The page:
On we roll, without a care. First up tonight: Lakefront IPA. I haven't had many beers from Lakefront (dammit. LIPA is hazy, fresh-smelling (citrus, grass), and drinkable. Take Bell's Two-Hearted and dial the hops down a bit, the body up a bit, and you've got it. I'm liking IPAs that are drinkable, not insane. I want my DIPAs to be insane, and I want my pale ales real drinkable.
Cathy, on the other hand, doesn't care for it. Says it has "that buttery thing" that she doesn't like. Diacetyl? I have a very high threshold for diacety; I just don't notice it until it's overwhelming. I dunno. Maybe she's got something. But I don't mind drinking the rest of it at all.
Next? Deschutes Red Chair IPA, one of their Bond Street series. That seems quite appropriate, actually, because this tastes like a brewpub beer, one you'd like to sit and enjoy at a bar while talking with your friends. Red Chair is quite smooth, with no harshness. There's a good flow of hops aroma as I suck in a sip, it's good, it's really nice.
Taste this, and you know that Deschutes has been brewing great beer for a long time. It actually reminds me of Jameson 18: round, beautiful, without the trace of a flaw. In fact...after this beauty, the Lakeside taste clunky, rough, awkward. Wow. I love side-by-side tasting. I love this beer, too.
But...let's put it in context. Is it an IPA? The brewery says it's 6.4%, and 55 IBU. That sounds like IPA to me. But I read "reviews" that say it's more like a pale ale, not an IPA. What the hell has happened to us? Might be able to make more out of this than a series of tasting notes after all. G'night, Jack!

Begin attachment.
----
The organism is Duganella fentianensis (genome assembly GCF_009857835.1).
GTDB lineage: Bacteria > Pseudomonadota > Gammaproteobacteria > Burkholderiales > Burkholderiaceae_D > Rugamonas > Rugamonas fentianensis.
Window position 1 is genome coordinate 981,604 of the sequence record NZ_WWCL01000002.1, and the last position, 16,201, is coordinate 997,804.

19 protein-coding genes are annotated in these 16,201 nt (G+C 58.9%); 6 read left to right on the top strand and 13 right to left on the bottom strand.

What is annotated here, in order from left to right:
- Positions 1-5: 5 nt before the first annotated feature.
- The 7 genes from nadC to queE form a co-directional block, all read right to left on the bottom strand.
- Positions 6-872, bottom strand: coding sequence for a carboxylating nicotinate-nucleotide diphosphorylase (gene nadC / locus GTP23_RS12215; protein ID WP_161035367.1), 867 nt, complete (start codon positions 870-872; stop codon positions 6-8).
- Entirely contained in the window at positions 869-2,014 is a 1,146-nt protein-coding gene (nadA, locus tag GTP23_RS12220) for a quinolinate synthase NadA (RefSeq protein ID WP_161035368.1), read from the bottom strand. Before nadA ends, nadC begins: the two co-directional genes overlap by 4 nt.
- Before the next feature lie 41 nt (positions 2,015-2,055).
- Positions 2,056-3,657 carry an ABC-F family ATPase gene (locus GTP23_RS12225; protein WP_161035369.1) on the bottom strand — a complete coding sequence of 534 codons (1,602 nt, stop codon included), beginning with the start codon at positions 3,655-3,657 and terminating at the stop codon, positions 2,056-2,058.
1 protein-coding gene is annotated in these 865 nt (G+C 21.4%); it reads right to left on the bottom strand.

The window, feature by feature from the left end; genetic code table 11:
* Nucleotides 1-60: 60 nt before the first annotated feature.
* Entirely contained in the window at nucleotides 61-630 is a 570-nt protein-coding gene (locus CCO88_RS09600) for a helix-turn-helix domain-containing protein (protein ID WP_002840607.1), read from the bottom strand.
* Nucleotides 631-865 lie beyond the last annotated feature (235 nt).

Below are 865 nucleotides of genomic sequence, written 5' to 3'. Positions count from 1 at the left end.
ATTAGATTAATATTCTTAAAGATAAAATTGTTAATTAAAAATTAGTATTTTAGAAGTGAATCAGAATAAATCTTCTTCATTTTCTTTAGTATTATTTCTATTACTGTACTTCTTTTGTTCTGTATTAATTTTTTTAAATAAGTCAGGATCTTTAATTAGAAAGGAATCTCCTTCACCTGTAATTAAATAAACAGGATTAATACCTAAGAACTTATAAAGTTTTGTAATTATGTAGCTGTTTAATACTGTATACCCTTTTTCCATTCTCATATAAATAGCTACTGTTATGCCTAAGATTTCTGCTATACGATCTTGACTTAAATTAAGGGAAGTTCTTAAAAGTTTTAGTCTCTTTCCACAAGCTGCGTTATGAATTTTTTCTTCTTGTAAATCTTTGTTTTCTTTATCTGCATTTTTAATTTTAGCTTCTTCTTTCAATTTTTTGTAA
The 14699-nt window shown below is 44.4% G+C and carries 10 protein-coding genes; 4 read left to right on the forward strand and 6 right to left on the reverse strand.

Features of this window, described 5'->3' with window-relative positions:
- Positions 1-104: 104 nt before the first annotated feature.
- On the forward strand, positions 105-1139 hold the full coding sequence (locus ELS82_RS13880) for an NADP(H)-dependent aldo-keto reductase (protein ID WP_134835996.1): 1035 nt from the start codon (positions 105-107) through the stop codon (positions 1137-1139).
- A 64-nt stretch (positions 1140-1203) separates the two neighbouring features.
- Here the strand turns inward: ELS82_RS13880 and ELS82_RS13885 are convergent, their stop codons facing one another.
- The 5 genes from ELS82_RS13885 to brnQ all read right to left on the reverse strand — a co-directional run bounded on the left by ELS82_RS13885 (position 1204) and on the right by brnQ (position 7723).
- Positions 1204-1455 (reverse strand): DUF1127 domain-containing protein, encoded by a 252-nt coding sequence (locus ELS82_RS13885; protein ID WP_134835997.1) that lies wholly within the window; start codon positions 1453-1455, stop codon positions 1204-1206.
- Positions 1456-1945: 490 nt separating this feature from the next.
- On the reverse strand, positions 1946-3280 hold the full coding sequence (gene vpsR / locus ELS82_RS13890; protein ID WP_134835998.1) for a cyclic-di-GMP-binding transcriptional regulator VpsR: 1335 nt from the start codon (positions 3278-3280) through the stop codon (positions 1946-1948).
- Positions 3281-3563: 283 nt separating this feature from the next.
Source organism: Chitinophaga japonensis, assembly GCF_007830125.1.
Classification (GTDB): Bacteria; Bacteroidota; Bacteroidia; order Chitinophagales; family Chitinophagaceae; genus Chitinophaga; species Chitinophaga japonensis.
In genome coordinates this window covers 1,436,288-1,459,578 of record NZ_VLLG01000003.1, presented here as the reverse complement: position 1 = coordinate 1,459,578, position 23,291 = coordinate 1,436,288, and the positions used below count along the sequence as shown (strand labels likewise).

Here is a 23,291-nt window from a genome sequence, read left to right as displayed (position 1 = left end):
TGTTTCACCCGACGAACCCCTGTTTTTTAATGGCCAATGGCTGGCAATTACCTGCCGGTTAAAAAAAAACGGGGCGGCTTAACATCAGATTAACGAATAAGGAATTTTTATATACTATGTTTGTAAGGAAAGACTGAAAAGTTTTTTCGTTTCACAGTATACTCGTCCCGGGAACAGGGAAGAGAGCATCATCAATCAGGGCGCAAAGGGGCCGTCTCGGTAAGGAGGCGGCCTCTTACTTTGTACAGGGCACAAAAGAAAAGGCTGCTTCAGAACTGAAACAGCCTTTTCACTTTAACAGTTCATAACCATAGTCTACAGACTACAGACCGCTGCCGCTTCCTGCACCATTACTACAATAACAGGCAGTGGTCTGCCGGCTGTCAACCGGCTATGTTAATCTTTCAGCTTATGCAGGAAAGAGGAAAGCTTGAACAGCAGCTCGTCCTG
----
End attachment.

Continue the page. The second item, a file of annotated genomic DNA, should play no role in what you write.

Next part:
Another case of "If it tastes good drink it." Why must we get so caught up in the "Is it a pale, an IPA, or a DIPA" conversation? Call it whatever the brewmaster says it is and enjoy!
"I'm liking IPAs that are drinkable, not insane."2 words, Goose Island.Carry on.
I agree with the idea that the beer is whatever the brewer wants to call it.
There have always been variations on every "style", since long before beer drinkers started getting hung up on trying to categorize everything, and putting every miniscule variation into a new category.
Michael Jackson, Jim Robertson, and other earlier beer journalists had the right idea 30+ years ago, in that they approached the idea of "styles" in very broad terms as a helpful point of reference when discussing beer. They were certainly much more sensible about it than the new beer geeks who love to toss around that dreaded and now cliche phrase: "not to style".
I agree with Lew that we should look beyond "reviews" and tasting notes. The brewing process ends at the taste buds, and every single set will assess the result differently.
How do you expect to be taken seriously as a beer writer if you can't brag about a two-parts-per-trillion diacetyl threshold???
I guess that's why I enjoy Lew's writings on beer. He comes across as the average beer drinker like myself, except that he's thousands of different beers down the road than I.
I just had the good fortune to try the Red Chair IPA on tap. Your comparison to a quality Irish whiskey is right on, not because they taste similar, but because of how smooth and delicious they both are. I loved having an IPA that doesn't conform to the current trend of high alcohol and 70+ IBUs. Not that I don't love those, too.
Feigenspan P.O.N. India Pale ALe was the most drinkable IPA ever brewed
I'm of the opinion it's not an IPA until it takes a 5 month boat ride. Before that it is an overhopped ale. But that is just me, a malt head at heart.
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